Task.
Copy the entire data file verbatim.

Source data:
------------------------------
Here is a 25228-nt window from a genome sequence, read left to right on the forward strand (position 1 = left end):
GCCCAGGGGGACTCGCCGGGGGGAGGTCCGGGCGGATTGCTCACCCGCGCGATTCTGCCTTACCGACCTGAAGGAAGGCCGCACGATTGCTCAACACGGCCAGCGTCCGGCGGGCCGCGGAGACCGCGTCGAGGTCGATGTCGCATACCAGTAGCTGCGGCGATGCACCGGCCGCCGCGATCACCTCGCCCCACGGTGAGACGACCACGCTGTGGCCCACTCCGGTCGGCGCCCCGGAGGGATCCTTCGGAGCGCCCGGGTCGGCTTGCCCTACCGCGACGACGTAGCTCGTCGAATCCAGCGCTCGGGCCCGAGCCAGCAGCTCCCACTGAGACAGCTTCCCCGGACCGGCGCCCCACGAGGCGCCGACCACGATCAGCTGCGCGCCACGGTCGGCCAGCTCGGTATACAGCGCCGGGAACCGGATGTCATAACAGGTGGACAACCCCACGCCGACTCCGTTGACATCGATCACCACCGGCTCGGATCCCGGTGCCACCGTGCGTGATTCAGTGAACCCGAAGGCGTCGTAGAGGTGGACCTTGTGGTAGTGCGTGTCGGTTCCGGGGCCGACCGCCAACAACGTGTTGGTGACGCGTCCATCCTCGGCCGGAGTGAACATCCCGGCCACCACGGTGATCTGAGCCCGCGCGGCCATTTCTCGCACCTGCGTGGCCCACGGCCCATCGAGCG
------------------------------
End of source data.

Here is a 25228-nt window from a genome sequence, read left to right on the forward strand (position 1 = left end):
GCCCAGGGGGACTCGCCGGGGGGAGGTCCGGGCGGATTGCTCACCCGCGCGATTCTGCCTTACCGACCTGAAGGAAGGCCGCACGATTGCTCAACACGGCCAGCGTCCGGCGGGCCGCGGAGACCGCGTCGAGGTCGATGTCGCATACCAGTAGCTGCGGCGATGCACCGGCCGCCGCGATCACCTCGCCCCACGGTGAGACGACCACGCTGTGGCCCACTCCGGTCGGCGCCCCGGAGGGATCCTTCGGAGCGCCCGGGTCGGCTTGCCCTACCGCGACGACGTAGCTCGTCGAATCCAGCGCTCGGGCCCGAGCCAGCAGCTCCCACTGAGACAGCTTCCCCGGACCGGCGCCCCACGAGGCGCCGACCACGATCAGCTGCGCGCCACGGTCGGCCAGCTCGGTATACAGCGCCGGGAACCGGATGTCATAACAGGTGGACAACCCCACGCCGACTCCGTTGACATCGATCACCACCGGCTCGGATCCCGGTGCCACCGTGCGTGATTCAGTGAACCCGAAGGCGTCGTAGAGGTGGACCTTGTGGTAGTGCGTGTCGGTTCCGGGGCCGACCGCCAACAACGTGTTGGTGACGCGTCCATCCTCGGCCGGAGTGAACATCCCGGCCACCACGGTGATCTGAGCCCGCGCGGCCATTTCTCGCACCTGCGTGGCCCACGGCCCATCGAGCG